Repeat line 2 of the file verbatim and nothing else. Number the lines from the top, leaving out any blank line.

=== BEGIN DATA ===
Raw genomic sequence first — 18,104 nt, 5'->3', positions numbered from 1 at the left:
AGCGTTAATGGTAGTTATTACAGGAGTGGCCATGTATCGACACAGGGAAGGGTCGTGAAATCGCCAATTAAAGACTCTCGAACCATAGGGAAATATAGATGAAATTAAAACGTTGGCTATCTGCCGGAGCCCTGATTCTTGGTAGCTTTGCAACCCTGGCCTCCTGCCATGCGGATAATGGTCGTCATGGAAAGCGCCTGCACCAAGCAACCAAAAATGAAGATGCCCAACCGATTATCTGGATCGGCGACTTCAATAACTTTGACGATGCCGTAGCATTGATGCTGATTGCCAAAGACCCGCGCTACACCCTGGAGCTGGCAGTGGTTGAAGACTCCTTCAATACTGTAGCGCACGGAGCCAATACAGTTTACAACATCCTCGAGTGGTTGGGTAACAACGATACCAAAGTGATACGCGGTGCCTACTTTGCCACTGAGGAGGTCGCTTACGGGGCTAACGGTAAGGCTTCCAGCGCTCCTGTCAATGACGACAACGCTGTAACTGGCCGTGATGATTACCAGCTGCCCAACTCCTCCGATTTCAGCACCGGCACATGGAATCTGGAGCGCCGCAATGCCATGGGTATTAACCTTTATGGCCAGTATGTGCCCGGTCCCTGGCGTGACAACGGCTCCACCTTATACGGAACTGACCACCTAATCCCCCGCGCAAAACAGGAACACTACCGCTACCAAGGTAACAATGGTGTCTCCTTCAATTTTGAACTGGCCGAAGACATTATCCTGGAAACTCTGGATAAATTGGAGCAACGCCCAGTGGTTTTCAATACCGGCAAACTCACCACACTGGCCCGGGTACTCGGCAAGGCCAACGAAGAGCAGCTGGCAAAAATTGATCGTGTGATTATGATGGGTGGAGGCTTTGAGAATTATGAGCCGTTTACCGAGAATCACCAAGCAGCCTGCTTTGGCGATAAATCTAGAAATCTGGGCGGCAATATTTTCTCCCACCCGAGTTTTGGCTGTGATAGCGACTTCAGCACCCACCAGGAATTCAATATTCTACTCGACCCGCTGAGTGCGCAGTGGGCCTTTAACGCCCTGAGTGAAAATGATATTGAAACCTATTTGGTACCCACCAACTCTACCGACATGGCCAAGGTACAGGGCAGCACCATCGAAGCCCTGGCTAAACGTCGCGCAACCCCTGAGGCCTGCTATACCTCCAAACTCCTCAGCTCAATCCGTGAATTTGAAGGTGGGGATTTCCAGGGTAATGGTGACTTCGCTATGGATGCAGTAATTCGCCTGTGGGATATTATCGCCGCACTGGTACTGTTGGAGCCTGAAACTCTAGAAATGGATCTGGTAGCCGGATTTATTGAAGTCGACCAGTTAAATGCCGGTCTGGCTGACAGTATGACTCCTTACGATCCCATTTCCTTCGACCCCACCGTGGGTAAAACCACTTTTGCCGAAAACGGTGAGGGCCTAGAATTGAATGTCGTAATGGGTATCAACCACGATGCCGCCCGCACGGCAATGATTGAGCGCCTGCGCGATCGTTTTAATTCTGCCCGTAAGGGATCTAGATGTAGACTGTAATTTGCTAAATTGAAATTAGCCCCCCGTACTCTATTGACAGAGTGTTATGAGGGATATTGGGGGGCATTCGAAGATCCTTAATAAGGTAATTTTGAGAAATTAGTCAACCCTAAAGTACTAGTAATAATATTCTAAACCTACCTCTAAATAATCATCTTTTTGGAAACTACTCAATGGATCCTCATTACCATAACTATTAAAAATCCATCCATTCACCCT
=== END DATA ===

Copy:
AGCGTTAATGGTAGTTATTACAGGAGTGGCCATGTATCGACACAGGGAAGGGTCGTGAAATCGCCAATTAAAGACTCTCGAACCATAGGGAAATATAGATGAAATTAAAACGTTGGCTATCTGCCGGAGCCCTGATTCTTGGTAGCTTTGCAACCCTGGCCTCCTGCCATGCGGATAATGGTCGTCATGGAAAGCGCCTGCACCAAGCAACCAAAAATGAAGATGCCCAACCGATTATCTGGATCGGCGACTTCAATAACTTTGACGATGCCGTAGCATTGATGCTGATTGCCAAAGACCCGCGCTACACCCTGGAGCTGGCAGTGGTTGAAGACTCCTTCAATACTGTAGCGCACGGAGCCAATACAGTTTACAACATCCTCGAGTGGTTGGGTAACAACGATACCAAAGTGATACGCGGTGCCTACTTTGCCACTGAGGAGGTCGCTTACGGGGCTAACGGTAAGGCTTCCAGCGCTCCTGTCAATGACGACAACGCTGTAACTGGCCGTGATGATTACCAGCTGCCCAACTCCTCCGATTTCAGCACCGGCACATGGAATCTGGAGCGCCGCAATGCCATGGGTATTAACCTTTATGGCCAGTATGTGCCCGGTCCCTGGCGTGACAACGGCTCCACCTTATACGGAACTGACCACCTAATCCCCCGCGCAAAACAGGAACACTACCGCTACCAAGGTAACAATGGTGTCTCCTTCAATTTTGAACTGGCCGAAGACATTATCCTGGAAACTCTGGATAAATTGGAGCAACGCCCAGTGGTTTTCAATACCGGCAAACTCACCACACTGGCCCGGGTACTCGGCAAGGCCAACGAAGAGCAGCTGGCAAAAATTGATCGTGTGATTATGATGGGTGGAGGCTTTGAGAATTATGAGCCGTTTACCGAGAATCACCAAGCAGCCTGCTTTGGCGATAAATCTAGAAATCTGGGCGGCAATATTTTCTCCCACCCGAGTTTTGGCTGTGATAGCGACTTCAGCACCCACCAGGAATTCAATATTCTACTCGACCCGCTGAGTGCGCAGTGGGCCTTTAACGCCCTGAGTGAAAATGATATTGAAACCTATTTGGTACCCACCAACTCTACCGACATGGCCAAGGTACAGGGCAGCACCATCGAAGCCCTGGCTAAACGTCGCGCAACCCCTGAGGCCTGCTATACCTCCAAACTCCTCAGCTCAATCCGTGAATTTGAAGGTGGGGATTTCCAGGGTAATGGTGACTTCGCTATGGATGCAGTAATTCGCCTGTGGGATATTATCGCCGCACTGGTACTGTTGGAGCCTGAAACTCTAGAAATGGATCTGGTAGCCGGATTTATTGAAGTCGACCAGTTAAATGCCGGTCTGGCTGACAGTATGACTCCTTACGATCCCATTTCCTTCGACCCCACCGTGGGTAAAACCACTTTTGCCGAAAACGGTGAGGGCCTAGAATTGAATGTCGTAATGGGTATCAACCACGATGCCGCCCGCACGGCAATGATTGAGCGCCTGCGCGATCGTTTTAATTCTGCCCGTAAGGGATCTAGATGTAGACTGTAATTTGCTAAATTGAAATTAGCCCCCCGTACTCTATTGACAGAGTGTTATGAGGGATATTGGGGGGCATTCGAAGATCCTTAATAAGGTAATTTTGAGAAATTAGTCAACCCTAAAGTACTAGTAATAATATTCTAAACCTACCTCTAAATAATCATCTTTTTGGAAACTACTCAATGGATCCTCATTACCATAACTATTAAAAATCCATCCATTCACCCT